Norwegian division one club IK Start has refused to entertain offers for Jamaican international Damion Lowe, despite several proposals put on the table for the player this transfer window, reports have claimed.

The 26-year-old defender has been a standout performer in recent times and played a crucial role for Jamaica in a third straight run to the CONCACAF Gold Cup semi-finals.

The defenders outstanding performances have not escaped the attention of scouts, with sources claiming the player has already received offers from Turkey, Belgium, Russia, Germany, Norway and the United States MLS. 

According to the club’s Sporting Director Tor-Kristian Karlsen, who earlier this year outlined a plan for the team becoming one of Norway’s elite in three-years, the club is not inclined to easily part with one of its prized assets.

“I can confirm that there has been great interest in Damion both from the Elite series and from abroad but we want to keep him,” Karlsen said.

“I can confirm that there have been bids that we have rejected, but I do not want to go into which clubs they are from,” he added.

Lowe, the son of former Jamaica international Onandi Lowe, has made 17 appearances for Jamaica’s national team.

The Jamaica Olympic Association (JOA) has expressed extreme disappointment with the statements attributed to certain female Olympians (in a recent Sportmax article intituled "Upgraded and Disrespected") who received  upgraded 4 x 400m relay silver medals from the 2008 Beijing and 2012 London Olympic Games during the Mueller Anniversary Games in London on July 20.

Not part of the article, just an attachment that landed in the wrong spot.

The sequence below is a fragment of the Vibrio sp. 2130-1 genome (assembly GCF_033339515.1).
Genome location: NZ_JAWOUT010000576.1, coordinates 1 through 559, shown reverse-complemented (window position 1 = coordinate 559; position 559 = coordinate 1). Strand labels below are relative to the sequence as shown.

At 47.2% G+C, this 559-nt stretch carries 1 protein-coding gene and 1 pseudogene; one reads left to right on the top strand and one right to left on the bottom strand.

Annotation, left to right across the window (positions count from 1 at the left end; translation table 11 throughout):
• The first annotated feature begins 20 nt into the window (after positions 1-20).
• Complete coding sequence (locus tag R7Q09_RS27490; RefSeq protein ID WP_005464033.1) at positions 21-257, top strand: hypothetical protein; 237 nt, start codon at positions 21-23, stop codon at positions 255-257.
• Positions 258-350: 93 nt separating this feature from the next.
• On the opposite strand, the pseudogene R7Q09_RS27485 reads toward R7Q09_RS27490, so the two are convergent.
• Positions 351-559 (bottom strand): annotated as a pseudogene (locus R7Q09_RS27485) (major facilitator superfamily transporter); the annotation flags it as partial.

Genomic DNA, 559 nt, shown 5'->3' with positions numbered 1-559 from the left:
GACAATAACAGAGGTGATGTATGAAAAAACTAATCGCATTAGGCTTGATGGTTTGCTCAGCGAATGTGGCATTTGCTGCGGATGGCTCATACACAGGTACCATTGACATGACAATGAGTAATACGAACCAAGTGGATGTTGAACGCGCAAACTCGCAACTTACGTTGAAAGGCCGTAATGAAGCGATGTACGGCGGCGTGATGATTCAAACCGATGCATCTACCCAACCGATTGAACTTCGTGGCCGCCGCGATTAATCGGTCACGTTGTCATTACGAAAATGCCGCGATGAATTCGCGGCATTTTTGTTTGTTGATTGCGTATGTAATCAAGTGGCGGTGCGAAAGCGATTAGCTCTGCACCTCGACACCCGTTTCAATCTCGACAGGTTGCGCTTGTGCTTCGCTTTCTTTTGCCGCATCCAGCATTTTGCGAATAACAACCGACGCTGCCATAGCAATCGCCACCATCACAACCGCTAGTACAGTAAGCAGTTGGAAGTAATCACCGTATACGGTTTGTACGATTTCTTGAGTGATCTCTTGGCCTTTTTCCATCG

The statements conveyed the impression that the JOA neglected to make appropriate arrangements regarding the attendance of the Olympians at the medal reallocation ceremony in London.

 

The JOA, in responding, enumerated the facts:

 

  1. In compliance with directives of the International Olympic Committee (IOC), the JOA was requested to indicate a preferred event at which the medal reallocation ceremony for the Olympians could be held.

 

  1. On May 30, 2019, after consultation with the Olympians, the JOA informed the IOC of the agreed selection of the IAAF World Championships to be held in Doha from September 27 to October 6, 2019.

 

  1. On June 4 the JOA received communication from the IOC advising that discussions will be held with the IAAF regarding the selected event.

 

  1. On June 12, 2019, the JOA received communication from the IOC in which it was informed of the IAAF's advice that the ceremony could not be facilitated at the World Athletics Championships.

 

  1. The Olympians were accordingly advised and, following discussions with Novlene Williams-Mills, Rosemarie White and Bobbygaye Wilkins, Novlene Williams-Mills (who from representations held herself out to be the spokesperson) suggested either a Diamond League event during August or September or the IAAF Gala scheduled for later in the year both of which would be convenient to the JOA.

 

  1. On June 25, 2016, the JOA requested the IOC to give consideration to the proposed events for the ceremony. However, on July 1, 2019 the IOC advised that the IAAF could only accommodate the ceremony during the London edition of the Diamond League Meets which was scheduled to take place on July 20 and 21, 2019.

 

  1. The information was relayed by the JOA to the Olympians the same day for their review and decision and simultaneously they were advised to take into consideration the fact that the event being only three weeks away, there may be logistic challenges particularly in view of firstly, the fact that persons including some Olympians and their allowed guests required visas and, secondly, the imminent games commitments and preparation requirements of the JOA which may very well preclude attendance.